Namumu Orphanage Center
Dear Partners in Caring for Children at Namumu,
There are currently 44 children at Namumu, and the administration is working with Social Welfare and the district Chiefs to register another 10 to 12 younger boys and girls. The number of children at Namumu decreased this year from 53 to 44 due to a variety of reasons such as children completing school, exceeding 18 years of age, or being reunited with relatives who developed the capacity to care for them.
Here is one of the many stories of children who live at Namumu:
This particular child is a living illustration of the menace that is posed by the HIV/AIDS pandemic. He is 11 now and was born HIV positive. He lost both of his parents to AIDS as well as three siblings.
He spent his early years after the demise of his parents with his grandmother in a remote village, and life was not easy for him. His grandmother was an alcoholic and abused him. They did not have a steady source of income. On most days, they had just one meal, courtesy of a small backyard garden. In addition to these challenges, he was an extremely sickly child. The insufficient diet, the mental trauma caused by abuse, and the pain of losing his parents made him very weak. It was in this condition that the social worker who eventually recommended him to Namumu found him. He was only six years old when he got to Namumu and very sick. He was quickly given proper medical attention including a healthy diet, and his health improved steadily. He now attends regular school and is part of a gang of five 11-12 year olds who run all over the large Namumu campus. He wears a constant smile on his face, and it’s his dream to become a pilot. Your support of this ministry makes stories like this possible.
A new Board of Directors was appointed earlier this year with a strong representation from the Siavonga area, which has been very instrumental in getting more community involvement at the orphanage. Just this past week, we received an e-mail from Mr. Phanuel Simamba, Namumu’s director, in which he shared that someone in the community recently sent a substantial gift of food. Other community commitments include an offer of educational help from the Social Welfare department for 2013.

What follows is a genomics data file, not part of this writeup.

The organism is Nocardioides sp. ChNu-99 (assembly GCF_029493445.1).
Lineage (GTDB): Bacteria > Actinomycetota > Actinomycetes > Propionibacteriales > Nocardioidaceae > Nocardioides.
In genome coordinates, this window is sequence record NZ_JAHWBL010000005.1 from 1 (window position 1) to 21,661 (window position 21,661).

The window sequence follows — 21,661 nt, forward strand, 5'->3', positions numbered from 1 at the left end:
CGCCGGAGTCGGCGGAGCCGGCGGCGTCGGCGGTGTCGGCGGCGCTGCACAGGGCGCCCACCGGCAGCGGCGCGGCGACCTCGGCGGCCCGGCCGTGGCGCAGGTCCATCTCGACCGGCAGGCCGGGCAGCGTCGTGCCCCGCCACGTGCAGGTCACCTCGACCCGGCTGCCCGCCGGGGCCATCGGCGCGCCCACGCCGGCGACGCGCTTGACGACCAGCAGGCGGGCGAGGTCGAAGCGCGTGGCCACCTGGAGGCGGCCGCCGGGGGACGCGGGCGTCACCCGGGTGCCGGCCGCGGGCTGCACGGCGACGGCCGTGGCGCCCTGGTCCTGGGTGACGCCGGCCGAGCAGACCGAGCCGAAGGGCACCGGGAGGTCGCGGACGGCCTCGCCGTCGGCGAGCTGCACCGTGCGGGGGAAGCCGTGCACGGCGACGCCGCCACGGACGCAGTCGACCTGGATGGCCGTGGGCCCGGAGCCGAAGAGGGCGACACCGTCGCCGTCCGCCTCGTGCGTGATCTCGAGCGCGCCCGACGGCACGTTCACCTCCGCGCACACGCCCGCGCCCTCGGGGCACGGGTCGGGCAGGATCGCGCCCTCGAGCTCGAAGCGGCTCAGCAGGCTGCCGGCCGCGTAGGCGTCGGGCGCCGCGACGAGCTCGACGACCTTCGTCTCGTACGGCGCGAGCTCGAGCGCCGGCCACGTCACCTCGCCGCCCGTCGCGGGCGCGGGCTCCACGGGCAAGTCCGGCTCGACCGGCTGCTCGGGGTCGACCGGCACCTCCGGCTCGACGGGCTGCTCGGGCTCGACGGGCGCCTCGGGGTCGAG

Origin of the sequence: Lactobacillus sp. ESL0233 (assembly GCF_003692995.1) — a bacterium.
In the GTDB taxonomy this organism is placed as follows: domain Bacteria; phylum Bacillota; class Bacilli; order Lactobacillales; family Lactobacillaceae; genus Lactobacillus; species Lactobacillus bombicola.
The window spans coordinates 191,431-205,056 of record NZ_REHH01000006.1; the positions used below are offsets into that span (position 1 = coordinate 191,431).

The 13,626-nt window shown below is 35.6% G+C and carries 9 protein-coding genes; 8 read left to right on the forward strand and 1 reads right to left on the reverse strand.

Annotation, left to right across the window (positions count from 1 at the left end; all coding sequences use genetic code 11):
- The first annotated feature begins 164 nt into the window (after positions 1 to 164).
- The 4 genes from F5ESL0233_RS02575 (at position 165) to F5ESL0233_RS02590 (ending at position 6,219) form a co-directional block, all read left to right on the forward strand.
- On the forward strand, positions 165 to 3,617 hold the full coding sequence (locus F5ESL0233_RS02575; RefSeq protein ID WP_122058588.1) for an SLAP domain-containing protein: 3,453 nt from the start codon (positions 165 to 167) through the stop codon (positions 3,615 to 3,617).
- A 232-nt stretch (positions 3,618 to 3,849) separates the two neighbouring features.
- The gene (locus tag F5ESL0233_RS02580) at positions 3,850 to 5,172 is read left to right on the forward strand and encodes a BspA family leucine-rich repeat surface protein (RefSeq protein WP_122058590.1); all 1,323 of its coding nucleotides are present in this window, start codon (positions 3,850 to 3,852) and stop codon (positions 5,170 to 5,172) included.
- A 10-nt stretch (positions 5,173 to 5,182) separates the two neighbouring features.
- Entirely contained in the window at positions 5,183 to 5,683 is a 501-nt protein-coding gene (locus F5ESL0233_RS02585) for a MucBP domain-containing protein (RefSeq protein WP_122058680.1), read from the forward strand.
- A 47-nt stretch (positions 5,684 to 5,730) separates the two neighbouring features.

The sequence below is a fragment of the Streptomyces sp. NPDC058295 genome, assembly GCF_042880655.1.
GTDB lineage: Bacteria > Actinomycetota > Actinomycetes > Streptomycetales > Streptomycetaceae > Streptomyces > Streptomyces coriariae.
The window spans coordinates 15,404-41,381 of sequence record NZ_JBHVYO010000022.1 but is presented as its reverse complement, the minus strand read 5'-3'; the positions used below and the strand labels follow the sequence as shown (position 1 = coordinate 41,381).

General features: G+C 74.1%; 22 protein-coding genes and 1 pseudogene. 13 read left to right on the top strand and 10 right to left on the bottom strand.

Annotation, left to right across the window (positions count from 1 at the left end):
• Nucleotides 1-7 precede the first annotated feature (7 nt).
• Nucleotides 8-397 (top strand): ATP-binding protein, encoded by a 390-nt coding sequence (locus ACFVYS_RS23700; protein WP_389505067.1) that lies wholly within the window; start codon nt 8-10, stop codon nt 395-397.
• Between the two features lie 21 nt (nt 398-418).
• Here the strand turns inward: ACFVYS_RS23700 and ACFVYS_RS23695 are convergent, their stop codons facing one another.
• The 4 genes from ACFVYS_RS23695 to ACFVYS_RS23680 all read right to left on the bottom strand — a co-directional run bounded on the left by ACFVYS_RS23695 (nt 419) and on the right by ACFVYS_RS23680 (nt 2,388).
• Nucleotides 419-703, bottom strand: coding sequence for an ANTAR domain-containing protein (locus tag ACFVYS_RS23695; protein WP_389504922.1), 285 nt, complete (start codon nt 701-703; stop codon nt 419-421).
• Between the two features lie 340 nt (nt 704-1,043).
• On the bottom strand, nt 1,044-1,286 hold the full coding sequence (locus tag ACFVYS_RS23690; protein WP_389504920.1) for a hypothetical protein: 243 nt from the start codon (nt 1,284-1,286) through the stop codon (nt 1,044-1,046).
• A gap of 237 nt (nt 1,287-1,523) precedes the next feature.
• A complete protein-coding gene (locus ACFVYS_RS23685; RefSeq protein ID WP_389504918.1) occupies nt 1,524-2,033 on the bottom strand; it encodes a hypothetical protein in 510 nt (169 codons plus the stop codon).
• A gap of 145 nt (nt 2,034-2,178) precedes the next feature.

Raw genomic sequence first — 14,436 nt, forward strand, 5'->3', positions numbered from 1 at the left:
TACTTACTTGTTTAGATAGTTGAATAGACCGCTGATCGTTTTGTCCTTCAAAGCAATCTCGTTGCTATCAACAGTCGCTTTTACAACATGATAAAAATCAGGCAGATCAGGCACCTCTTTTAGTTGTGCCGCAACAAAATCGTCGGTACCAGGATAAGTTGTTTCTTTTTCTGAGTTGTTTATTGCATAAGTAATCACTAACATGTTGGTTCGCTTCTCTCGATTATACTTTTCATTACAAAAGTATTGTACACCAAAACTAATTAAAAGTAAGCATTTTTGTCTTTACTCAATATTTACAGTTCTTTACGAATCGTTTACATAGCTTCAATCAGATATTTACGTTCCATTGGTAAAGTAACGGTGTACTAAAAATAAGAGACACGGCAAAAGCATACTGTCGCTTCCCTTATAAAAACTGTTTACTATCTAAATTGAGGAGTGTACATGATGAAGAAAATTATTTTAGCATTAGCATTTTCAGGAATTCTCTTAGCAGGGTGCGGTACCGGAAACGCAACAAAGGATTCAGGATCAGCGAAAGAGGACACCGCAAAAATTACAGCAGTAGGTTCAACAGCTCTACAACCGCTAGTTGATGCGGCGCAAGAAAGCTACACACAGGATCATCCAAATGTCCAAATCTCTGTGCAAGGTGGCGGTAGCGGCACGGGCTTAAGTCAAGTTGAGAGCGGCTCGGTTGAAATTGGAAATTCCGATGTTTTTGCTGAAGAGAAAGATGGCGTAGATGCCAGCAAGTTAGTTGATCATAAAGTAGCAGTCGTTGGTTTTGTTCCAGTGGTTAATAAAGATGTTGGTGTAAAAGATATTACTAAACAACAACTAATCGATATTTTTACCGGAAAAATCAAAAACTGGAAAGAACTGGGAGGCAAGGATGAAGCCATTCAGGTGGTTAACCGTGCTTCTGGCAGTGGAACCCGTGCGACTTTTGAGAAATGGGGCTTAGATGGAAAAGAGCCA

As a result of Bill Warlick and Ebralie Mwizerwa’s visit in April, The Outreach Foundation is currently working with NOC to create some skills training opportunities for the children. Locally, they are currently looking for computers, sewing machines, and welding materials for this program. Local lodges and businesses have also been approached for apprenticeships for the children.
Through gifts from supporting churches in the U.S. Namumu has a third kapenta boat and purchased an engine for its second boat. Gifts also allowed an increase in the number of chicken layers to 420, and there are plans underway to build an additional house for more chickens. These two projects have become strong income generating projects for the center.
Bill and Nancy Warlick plan to take a group to Zambia in July 2013 and spend several days at Namumu. If you would like more information about this trip, please contact The Outreach Foundation.
Thanks for your support of this ministry. We look forward to our continued partnership.
Rev. Bill Warlick, Southern Africa Coordinator
Ebralie Mwizerwa, TOF Projects Coordinator